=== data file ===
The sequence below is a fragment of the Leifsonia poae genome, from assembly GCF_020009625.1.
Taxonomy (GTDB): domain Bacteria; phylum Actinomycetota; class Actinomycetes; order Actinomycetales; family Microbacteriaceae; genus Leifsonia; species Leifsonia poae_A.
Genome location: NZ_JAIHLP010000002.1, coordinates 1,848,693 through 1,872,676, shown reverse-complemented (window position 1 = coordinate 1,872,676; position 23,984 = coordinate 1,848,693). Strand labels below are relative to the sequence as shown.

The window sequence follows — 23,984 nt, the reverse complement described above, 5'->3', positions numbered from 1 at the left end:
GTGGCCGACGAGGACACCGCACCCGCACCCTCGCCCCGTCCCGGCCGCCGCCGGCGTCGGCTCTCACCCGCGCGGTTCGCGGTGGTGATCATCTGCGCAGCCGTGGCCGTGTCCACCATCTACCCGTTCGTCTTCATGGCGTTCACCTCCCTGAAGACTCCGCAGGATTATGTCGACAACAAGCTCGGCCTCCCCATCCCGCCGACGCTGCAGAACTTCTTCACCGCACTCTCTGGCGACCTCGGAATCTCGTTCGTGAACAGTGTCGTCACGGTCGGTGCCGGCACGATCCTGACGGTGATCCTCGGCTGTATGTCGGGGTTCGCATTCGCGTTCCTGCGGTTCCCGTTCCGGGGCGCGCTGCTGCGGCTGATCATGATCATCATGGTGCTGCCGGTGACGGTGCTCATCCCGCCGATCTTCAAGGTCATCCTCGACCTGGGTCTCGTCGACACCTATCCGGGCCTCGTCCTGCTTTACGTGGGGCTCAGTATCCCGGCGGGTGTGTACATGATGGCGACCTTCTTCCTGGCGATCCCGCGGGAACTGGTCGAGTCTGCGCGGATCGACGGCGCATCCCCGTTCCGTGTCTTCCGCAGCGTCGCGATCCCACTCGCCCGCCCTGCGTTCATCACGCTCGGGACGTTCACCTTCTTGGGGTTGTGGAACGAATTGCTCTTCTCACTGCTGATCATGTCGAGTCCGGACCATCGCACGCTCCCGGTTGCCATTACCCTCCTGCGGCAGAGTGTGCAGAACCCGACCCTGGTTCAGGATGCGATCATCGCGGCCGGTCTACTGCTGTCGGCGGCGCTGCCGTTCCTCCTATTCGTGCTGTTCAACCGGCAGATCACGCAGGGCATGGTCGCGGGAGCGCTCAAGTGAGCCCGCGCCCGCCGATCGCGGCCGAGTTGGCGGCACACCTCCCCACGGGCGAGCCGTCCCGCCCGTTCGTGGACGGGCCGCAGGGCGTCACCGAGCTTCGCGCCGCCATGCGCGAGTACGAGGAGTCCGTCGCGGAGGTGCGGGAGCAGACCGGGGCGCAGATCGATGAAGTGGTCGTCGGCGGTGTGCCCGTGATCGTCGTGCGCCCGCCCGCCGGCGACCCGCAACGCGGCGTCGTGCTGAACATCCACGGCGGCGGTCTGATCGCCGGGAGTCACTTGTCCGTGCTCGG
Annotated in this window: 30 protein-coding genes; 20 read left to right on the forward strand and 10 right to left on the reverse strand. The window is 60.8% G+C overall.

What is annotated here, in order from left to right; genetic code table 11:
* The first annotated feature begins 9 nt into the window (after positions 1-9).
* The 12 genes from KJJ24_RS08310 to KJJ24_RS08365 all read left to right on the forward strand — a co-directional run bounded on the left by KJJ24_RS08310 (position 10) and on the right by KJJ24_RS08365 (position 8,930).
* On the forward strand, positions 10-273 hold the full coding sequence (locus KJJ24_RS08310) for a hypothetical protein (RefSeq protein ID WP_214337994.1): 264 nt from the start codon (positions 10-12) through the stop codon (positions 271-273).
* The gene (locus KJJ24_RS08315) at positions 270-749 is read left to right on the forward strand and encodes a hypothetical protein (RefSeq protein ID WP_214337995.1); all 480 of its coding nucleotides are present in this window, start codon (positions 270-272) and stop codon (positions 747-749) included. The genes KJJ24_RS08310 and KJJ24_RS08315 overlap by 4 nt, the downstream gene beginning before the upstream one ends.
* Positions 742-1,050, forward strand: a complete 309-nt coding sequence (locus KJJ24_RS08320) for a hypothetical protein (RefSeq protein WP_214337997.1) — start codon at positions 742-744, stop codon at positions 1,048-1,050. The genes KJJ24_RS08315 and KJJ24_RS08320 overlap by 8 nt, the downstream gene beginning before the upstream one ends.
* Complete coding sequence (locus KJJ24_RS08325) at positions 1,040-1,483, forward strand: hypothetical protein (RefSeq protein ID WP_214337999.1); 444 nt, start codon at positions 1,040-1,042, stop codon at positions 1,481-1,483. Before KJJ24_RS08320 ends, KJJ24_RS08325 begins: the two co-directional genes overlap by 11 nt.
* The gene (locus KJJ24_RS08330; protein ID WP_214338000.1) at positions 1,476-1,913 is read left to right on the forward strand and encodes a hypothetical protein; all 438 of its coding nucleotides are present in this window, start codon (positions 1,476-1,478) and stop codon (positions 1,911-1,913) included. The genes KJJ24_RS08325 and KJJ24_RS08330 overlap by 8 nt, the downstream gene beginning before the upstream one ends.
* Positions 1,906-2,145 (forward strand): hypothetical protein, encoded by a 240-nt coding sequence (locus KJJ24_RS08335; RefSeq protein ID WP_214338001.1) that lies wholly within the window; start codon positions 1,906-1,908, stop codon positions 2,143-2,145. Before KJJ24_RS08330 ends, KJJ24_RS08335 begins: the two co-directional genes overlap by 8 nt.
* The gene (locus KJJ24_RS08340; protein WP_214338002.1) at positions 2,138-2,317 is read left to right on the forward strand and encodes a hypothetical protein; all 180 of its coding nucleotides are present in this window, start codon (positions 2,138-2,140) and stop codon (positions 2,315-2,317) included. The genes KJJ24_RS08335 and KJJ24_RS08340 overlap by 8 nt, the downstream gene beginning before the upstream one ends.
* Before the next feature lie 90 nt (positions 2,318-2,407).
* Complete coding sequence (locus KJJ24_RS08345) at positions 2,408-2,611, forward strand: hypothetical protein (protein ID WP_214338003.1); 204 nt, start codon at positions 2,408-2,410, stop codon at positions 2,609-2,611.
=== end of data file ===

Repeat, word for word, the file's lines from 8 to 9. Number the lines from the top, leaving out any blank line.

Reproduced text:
* The first annotated feature begins 9 nt into the window (after positions 1-9).
* The 12 genes from KJJ24_RS08310 to KJJ24_RS08365 all read left to right on the forward strand — a co-directional run bounded on the left by KJJ24_RS08310 (position 10) and on the right by KJJ24_RS08365 (position 8,930).